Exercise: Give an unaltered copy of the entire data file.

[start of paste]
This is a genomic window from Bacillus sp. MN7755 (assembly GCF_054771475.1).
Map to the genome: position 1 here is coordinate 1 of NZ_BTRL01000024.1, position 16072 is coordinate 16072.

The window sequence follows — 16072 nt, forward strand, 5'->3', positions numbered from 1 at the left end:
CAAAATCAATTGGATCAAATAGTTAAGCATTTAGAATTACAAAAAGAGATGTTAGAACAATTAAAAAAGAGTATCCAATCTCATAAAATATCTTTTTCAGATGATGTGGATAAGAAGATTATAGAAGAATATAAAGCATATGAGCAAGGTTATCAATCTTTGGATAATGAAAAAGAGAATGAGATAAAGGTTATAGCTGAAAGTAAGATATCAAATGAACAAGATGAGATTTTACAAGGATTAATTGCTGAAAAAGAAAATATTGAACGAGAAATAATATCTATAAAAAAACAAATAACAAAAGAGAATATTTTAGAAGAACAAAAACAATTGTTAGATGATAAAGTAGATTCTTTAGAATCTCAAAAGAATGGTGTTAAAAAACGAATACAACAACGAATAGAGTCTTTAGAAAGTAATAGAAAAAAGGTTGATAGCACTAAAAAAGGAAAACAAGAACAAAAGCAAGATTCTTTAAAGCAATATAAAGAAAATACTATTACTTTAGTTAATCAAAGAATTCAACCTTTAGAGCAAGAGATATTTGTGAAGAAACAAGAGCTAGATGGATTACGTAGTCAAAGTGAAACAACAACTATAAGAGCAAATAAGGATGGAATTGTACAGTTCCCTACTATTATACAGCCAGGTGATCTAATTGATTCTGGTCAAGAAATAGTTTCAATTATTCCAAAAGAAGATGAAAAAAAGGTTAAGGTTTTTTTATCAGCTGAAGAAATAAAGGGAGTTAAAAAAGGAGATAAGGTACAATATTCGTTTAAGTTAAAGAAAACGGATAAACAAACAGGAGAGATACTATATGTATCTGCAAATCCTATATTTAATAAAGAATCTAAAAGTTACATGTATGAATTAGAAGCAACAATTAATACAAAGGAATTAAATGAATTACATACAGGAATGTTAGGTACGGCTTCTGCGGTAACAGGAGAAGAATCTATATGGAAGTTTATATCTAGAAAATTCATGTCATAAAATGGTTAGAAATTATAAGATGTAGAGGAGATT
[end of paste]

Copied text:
This is a genomic window from Bacillus sp. MN7755 (assembly GCF_054771475.1).
Map to the genome: position 1 here is coordinate 1 of NZ_BTRL01000024.1, position 16072 is coordinate 16072.

The window sequence follows — 16072 nt, forward strand, 5'->3', positions numbered from 1 at the left end:
CAAAATCAATTGGATCAAATAGTTAAGCATTTAGAATTACAAAAAGAGATGTTAGAACAATTAAAAAAGAGTATCCAATCTCATAAAATATCTTTTTCAGATGATGTGGATAAGAAGATTATAGAAGAATATAAAGCATATGAGCAAGGTTATCAATCTTTGGATAATGAAAAAGAGAATGAGATAAAGGTTATAGCTGAAAGTAAGATATCAAATGAACAAGATGAGATTTTACAAGGATTAATTGCTGAAAAAGAAAATATTGAACGAGAAATAATATCTATAAAAAAACAAATAACAAAAGAGAATATTTTAGAAGAACAAAAACAATTGTTAGATGATAAAGTAGATTCTTTAGAATCTCAAAAGAATGGTGTTAAAAAACGAATACAACAACGAATAGAGTCTTTAGAAAGTAATAGAAAAAAGGTTGATAGCACTAAAAAAGGAAAACAAGAACAAAAGCAAGATTCTTTAAAGCAATATAAAGAAAATACTATTACTTTAGTTAATCAAAGAATTCAACCTTTAGAGCAAGAGATATTTGTGAAGAAACAAGAGCTAGATGGATTACGTAGTCAAAGTGAAACAACAACTATAAGAGCAAATAAGGATGGAATTGTACAGTTCCCTACTATTATACAGCCAGGTGATCTAATTGATTCTGGTCAAGAAATAGTTTCAATTATTCCAAAAGAAGATGAAAAAAAGGTTAAGGTTTTTTTATCAGCTGAAGAAATAAAGGGAGTTAAAAAAGGAGATAAGGTACAATATTCGTTTAAGTTAAAGAAAACGGATAAACAAACAGGAGAGATACTATATGTATCTGCAAATCCTATATTTAATAAAGAATCTAAAAGTTACATGTATGAATTAGAAGCAACAATTAATACAAAGGAATTAAATGAATTACATACAGGAATGTTAGGTACGGCTTCTGCGGTAACAGGAGAAGAATCTATATGGAAGTTTATATCTAGAAAATTCATGTCATAAAATGGTTAGAAATTATAAGATGTAGAGGAGATT